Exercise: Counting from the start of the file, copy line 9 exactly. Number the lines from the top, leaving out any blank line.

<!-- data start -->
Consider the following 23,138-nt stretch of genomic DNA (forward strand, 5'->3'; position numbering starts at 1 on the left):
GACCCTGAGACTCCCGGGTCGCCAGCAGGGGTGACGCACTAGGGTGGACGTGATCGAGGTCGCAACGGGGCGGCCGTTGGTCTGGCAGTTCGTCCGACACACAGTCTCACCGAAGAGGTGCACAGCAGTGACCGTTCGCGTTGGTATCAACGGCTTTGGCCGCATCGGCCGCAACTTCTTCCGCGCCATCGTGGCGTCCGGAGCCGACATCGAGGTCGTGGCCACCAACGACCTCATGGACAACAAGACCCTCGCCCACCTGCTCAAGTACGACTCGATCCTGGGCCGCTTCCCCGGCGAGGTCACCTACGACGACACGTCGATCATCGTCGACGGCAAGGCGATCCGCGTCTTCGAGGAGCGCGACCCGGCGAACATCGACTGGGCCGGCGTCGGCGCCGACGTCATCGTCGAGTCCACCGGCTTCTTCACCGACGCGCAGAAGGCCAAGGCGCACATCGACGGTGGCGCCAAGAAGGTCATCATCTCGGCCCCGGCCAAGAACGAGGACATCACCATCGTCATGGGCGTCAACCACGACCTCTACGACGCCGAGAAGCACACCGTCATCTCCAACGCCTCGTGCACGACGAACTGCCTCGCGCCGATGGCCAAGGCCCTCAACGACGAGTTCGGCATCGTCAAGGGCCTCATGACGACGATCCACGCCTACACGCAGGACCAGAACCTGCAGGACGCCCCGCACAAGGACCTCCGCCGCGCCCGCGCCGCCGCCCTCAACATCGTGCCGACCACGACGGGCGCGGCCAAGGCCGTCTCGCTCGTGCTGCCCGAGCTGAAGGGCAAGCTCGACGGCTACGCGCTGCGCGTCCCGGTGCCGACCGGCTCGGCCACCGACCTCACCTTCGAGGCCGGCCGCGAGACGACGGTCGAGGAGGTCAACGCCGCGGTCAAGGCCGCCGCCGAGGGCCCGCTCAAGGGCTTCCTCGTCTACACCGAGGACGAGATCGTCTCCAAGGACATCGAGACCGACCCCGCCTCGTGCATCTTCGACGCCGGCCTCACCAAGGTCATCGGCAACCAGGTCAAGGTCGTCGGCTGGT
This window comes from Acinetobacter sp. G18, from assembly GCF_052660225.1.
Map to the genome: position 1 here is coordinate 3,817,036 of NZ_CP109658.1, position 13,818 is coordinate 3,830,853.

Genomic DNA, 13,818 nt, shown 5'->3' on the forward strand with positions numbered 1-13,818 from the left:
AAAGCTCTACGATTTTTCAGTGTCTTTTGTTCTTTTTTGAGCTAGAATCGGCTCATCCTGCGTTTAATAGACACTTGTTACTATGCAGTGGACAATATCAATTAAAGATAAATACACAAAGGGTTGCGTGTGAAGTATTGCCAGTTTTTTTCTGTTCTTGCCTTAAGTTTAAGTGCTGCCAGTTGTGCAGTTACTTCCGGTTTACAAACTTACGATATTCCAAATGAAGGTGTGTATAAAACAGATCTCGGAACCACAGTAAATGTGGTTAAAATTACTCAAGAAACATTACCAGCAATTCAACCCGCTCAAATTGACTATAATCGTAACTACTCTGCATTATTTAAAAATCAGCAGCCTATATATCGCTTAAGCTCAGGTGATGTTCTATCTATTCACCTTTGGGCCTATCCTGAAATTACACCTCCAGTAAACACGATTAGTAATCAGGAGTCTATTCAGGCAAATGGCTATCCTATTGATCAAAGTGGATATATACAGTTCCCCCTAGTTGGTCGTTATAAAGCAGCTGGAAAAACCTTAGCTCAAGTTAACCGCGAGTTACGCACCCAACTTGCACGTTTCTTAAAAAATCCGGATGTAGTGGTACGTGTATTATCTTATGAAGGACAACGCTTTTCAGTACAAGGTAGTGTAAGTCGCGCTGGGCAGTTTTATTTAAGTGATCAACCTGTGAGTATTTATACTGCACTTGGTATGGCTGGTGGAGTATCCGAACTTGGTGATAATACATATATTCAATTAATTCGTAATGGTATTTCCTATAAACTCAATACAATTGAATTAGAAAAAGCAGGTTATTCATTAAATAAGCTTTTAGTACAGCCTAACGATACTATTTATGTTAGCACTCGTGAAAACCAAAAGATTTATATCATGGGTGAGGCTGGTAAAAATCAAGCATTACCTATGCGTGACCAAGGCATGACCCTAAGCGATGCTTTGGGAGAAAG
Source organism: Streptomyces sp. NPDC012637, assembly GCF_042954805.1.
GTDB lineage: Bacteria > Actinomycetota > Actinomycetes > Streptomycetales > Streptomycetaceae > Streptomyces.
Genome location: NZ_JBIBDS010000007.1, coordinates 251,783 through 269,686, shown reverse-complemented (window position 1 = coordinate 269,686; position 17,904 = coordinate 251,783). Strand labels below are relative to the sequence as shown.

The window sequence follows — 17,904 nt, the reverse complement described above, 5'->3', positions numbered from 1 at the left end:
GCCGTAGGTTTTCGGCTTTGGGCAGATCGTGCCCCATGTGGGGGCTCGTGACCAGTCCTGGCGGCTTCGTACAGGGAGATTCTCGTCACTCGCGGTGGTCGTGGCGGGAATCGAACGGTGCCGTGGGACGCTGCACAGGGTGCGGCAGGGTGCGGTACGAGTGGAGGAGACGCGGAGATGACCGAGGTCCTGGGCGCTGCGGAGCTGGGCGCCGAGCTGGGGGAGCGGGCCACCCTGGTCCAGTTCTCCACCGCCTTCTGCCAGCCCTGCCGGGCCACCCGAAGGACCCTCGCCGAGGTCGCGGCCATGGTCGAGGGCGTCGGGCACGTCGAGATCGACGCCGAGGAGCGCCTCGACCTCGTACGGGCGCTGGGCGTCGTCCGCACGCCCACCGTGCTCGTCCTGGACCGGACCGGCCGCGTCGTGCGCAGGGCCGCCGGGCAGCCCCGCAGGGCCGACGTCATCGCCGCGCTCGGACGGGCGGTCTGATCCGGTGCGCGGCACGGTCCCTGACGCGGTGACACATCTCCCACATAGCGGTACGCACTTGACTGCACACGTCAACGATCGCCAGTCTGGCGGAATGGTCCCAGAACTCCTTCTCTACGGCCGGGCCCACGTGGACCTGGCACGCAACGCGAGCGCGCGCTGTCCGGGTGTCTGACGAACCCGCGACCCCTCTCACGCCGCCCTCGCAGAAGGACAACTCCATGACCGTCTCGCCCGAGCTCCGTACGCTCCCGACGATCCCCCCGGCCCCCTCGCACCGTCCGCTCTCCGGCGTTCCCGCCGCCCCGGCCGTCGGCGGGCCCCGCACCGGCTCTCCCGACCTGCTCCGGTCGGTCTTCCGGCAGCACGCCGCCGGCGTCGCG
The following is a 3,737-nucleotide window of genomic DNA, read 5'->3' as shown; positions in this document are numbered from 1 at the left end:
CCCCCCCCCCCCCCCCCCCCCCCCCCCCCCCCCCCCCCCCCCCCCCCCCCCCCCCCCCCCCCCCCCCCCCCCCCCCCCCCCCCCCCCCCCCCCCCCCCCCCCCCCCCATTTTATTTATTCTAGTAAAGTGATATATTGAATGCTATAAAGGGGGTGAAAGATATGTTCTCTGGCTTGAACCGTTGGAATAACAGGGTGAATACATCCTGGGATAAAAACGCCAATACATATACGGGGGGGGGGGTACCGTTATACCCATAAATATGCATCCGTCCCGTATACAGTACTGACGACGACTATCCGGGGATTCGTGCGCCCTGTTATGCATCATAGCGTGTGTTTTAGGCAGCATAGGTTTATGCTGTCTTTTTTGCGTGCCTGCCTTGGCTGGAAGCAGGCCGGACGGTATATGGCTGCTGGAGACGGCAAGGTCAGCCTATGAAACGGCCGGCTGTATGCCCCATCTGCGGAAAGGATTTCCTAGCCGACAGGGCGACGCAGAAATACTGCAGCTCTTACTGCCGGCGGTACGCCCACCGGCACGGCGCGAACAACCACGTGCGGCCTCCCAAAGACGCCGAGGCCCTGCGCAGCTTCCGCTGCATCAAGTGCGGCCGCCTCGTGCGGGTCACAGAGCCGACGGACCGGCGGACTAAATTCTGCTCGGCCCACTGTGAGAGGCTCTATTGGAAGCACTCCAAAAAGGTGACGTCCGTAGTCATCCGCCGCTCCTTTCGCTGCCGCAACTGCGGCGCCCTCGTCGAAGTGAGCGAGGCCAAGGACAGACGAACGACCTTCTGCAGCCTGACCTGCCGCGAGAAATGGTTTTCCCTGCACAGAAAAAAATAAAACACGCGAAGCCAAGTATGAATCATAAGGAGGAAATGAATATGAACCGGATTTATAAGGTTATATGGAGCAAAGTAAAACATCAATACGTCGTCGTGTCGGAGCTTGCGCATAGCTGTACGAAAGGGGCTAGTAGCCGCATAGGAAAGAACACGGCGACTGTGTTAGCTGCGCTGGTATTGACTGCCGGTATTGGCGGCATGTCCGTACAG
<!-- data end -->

Genome location: NZ_JBIBDS010000007.1, coordinates 251,783 through 269,686, shown reverse-complemented (window position 1 = coordinate 269,686; position 17,904 = coordinate 251,783). Strand labels below are relative to the sequence as shown.